Australia’s new 4-stage pandemic plan slashes international arrivals and allows vaccinated travellers to quarantine at home

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  • National Cabinet has agreed to a new four-stage plan to mitigate the risks of coronavirus and the new Delta variant, Prime Minister Scott Morrison has announced.
  • Phase one will see commercial flight caps slashed by half, with Commonwealth charter flights seeking to make up the difference in returning travelers.
  • Yet-to-be-determined vaccine levels will dictate progress to subsequent phases, Morrison said.
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National Cabinet has agreed to a four-step plan to pull Australia out of coronavirus crisis mode, Prime Minister Scott Morrison has announced, with the first stage involving slashed commercial flight caps, boosted repatriation through Commonwealth charter flights, and a landmark home quarantine trial for fully vaccinated arrivals.

Speaking in Canberra on Friday, Morrison said the federal government, along with state and territory leaders, has agreed on a major update to Australia’s national response to the pandemic and the threat of the highly-contagious Delta variant.

Each phase will be correlate with the proportion of Australia’s eligible population who have been vaccinated against COVID-19, Morrison said. Those levels are yet to be determined.

Phase one will see a 50% reduction in the number of incoming travelers through commercial flights, bringing the weekly total from 6,370 to 3,185.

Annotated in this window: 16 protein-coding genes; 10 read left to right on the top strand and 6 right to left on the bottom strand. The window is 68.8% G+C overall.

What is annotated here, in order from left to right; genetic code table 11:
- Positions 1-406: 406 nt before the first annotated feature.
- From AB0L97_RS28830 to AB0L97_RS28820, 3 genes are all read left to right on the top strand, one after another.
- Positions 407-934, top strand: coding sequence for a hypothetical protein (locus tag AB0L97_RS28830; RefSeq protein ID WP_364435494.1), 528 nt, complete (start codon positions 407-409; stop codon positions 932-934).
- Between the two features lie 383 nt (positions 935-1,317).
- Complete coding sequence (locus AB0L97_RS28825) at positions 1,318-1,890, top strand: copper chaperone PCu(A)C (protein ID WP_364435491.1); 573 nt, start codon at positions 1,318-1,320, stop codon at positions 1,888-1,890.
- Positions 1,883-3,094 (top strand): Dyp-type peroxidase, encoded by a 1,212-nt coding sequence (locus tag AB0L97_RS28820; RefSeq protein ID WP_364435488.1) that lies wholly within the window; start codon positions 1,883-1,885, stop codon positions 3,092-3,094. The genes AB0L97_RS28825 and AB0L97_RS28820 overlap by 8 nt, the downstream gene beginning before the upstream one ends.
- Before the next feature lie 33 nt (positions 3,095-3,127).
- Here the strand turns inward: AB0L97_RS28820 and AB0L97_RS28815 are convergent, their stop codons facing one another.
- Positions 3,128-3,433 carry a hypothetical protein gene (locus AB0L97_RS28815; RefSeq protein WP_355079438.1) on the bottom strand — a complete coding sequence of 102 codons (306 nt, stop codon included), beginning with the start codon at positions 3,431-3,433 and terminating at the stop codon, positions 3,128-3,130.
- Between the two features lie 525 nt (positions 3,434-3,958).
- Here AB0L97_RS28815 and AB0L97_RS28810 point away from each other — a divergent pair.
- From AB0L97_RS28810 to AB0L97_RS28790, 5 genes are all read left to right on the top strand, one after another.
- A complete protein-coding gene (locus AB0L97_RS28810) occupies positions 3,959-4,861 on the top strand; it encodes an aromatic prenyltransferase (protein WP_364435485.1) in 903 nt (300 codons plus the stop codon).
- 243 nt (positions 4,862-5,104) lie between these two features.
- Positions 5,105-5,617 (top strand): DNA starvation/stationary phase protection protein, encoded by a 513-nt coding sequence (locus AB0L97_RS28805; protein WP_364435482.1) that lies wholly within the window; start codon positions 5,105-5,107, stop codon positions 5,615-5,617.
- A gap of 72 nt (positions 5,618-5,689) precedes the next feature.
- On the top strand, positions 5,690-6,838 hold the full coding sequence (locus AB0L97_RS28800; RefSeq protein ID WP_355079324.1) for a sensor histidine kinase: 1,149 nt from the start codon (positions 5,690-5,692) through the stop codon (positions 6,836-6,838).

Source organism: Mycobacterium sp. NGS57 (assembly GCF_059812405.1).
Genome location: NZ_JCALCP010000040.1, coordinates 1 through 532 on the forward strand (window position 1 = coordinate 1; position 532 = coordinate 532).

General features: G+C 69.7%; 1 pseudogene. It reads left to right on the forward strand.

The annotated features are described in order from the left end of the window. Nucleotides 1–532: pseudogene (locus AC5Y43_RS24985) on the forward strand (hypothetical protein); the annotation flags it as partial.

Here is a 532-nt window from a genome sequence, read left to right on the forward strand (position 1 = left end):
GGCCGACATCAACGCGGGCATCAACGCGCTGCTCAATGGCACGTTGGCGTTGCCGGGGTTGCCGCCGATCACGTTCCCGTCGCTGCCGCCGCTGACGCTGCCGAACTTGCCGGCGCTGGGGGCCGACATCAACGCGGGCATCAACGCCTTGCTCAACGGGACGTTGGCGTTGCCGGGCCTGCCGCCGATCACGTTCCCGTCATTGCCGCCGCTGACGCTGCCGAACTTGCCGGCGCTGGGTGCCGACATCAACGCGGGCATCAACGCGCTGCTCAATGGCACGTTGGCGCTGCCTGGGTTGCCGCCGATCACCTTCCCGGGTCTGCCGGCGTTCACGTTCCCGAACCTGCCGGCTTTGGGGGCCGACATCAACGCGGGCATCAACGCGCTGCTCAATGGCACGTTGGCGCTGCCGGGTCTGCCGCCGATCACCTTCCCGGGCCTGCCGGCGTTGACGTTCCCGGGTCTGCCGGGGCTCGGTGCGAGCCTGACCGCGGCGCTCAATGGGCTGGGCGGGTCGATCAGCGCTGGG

The measure was sparked by continuing lapses in Australia’s state-administered hotel quarantine schemes, and calls from state leaders to drastically reduce the number of new arrivals to ease the burden on those systems.

“Simply reducing the caps doesn’t necessarily provide a fail safe because of the particular virulency of the Delta strain,” Morrison said, but “it is believed that is a prudent action while we remain in this suppression phase of the virus.”

The reduction will be countered by an increase in flights directly chartered by the Commonwealth, Morrison said, with those returning travelers “channelled into Darwin for quarantine at the national resilience facility at Howard Springs.”

Under the first phase, state and territory leaders will agree to use lockdowns as a “last resort”, Morrison said.

In a significant change of policy, select jurisdictions will also trial home quarantine for fully vaccinated travelers, taking further strain off the hotel quarantine and Commonwealth systems.

“There is clear medical evidence to suggest that vaccination means that shorter periods of quarantine is possible without any compromise of the health and safety standards,” Morrison said.

Phase two will see a return to prior commercial flight caps, along with elevated caps for fully vaccinated travelers. Australia will only enter this phase once the entirety of Australia’s population has access to the vaccine.

Australia’s vaccinated population may also face eased lockdown and border control restrictions under this phase, Morrison said.

Phase three will see Australia treat coronavirus like it treats the flu, Morrison said. Under these conditions, states will avoid lockdowns of the kind currently afflicting cities and regions across the nation.

These conditions will permit “very high caps” on incoming travelers, he said, while all restrictions on vaccinated outbound travelers will be lifted. Further travel bubbles, like the one between Australia and New Zealand, will open in this phase.

The final phase could include the abolition of caps for inbound travelers vaccinated against the virus, with pre- and post-flight testing for other arrivals.

The plan marks a “new deal for Australians today, a new deal for Australians today to get us to the other side,” Morrison said.

News of the strategy comes as Australia’s vaccine program lags behind both original and amended targets. Some 1.7 million Australians are fully vaccinated, equating to roughly 8% of Australia’s population.